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Verint to become independent, public company

Verint to become independent, public company Deal announced to ‘buy out’ parent company in share exchange

MELVILLE, N.Y.—If the merger deal with its parent company, Comverse Technology Inc. (CTI), goes through as planned, video surveillance provider Verint will be a 100 percent independent public company as early as February.

“This is really good news, long term, for Verint,” Jeff Kessler, managing director of Imperial Capital, told Security Systems News.

CTI has had complications in the past with the Securities and Exchange Commission filing process, Kessler said, “and if your parent company has filing problems with the SEC, you as a subsidiary have filing problems as well.”

The merger deal, announced Aug. 13, will end those issues, giving Verint a cleaner capital structure and increasing liquidity of the stock available to investors, Kessler said.

Verint's market cap value is $1.08 billion; its enterprise value is $1.48 billion.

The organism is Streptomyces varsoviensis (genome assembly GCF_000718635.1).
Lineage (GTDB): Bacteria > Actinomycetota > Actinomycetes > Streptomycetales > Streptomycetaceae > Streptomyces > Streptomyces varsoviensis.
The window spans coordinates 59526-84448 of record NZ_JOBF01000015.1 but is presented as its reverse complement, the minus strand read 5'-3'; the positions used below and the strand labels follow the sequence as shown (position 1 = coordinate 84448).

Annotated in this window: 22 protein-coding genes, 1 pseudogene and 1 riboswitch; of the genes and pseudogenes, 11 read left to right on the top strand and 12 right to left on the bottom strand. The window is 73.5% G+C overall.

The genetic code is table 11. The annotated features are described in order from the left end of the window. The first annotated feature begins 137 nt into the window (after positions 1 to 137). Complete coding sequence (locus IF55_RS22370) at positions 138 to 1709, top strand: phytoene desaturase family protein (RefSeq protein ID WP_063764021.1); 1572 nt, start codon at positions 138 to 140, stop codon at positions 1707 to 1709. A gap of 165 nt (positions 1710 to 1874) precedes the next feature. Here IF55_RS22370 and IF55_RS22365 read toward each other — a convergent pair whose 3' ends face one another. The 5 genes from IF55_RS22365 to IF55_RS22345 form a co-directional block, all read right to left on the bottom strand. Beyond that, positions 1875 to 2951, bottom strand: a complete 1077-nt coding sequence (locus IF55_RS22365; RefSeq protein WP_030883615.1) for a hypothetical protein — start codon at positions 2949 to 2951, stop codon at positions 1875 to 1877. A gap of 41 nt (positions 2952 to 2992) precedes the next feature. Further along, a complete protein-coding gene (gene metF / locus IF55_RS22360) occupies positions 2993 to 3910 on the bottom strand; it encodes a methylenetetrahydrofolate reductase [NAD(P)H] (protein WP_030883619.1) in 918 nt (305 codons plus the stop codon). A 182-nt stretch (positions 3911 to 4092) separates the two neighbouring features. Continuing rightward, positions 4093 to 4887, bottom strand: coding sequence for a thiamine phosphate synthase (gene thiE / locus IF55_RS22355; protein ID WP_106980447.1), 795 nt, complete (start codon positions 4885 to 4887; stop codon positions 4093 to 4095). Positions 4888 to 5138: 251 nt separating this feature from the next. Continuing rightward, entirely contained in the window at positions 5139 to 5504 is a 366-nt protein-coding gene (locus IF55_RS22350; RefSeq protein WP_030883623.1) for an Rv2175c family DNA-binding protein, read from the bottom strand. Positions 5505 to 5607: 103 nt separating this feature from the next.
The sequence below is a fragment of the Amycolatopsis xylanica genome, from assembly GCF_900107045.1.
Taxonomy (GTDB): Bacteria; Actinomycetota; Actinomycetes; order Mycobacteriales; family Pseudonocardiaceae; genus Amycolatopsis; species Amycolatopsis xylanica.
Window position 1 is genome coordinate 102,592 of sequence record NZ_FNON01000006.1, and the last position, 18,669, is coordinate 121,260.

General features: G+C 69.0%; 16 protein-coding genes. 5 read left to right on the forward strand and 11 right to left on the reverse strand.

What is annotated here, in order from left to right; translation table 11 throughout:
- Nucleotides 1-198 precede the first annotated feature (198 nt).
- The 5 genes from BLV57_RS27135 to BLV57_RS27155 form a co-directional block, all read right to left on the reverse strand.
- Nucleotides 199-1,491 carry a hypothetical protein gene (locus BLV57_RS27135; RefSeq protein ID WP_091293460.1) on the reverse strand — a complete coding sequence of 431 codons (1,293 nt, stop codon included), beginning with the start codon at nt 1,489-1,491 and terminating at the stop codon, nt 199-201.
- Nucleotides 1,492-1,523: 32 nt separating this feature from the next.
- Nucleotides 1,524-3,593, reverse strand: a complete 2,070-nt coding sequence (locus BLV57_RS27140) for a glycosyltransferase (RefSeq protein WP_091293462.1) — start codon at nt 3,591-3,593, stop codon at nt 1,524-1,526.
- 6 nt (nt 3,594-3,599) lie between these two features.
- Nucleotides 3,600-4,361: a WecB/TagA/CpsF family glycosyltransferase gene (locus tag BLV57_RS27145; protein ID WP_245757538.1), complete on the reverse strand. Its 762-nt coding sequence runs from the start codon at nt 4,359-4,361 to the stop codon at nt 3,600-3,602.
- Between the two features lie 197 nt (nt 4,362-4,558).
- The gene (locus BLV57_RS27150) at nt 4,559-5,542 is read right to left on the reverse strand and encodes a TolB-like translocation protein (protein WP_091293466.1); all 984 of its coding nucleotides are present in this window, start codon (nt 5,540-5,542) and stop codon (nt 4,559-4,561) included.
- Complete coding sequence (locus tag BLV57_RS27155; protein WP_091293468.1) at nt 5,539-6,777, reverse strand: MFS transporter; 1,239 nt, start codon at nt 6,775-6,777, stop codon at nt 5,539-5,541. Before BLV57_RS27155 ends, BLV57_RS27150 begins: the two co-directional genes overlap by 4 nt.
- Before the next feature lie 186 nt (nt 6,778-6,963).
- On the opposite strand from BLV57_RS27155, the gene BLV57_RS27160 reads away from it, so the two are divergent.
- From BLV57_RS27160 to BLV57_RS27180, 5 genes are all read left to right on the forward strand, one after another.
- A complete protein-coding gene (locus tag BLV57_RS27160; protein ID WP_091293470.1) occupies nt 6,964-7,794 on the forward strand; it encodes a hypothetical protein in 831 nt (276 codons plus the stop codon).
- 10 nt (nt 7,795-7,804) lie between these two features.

CTI is the holding company that currently has two assets: a 100 percent ownership of a telecom company and a 53 percent interest in Verint. The remaining shares of Verint are publicly traded.

Under the terms of the deal, CTI will spin off the telecom business to Comverse shareholders, at which point “the only asset left is the 53 percent share in Verint,” Alan Roden, Verint SVP corporate development, told SSN. Verint will then acquire Comverse through an exchange of shares. What this does is get rid of Comverse's majority stake in the company.

Specifically, Verint will buy CTI for approximately 27.5 million Verint common shares and up to an additional $25 million in Verint common shares. The additional shares are related to dividends to which CTI is entitled.

The deal must be approved by Verint and CTI shareholders.


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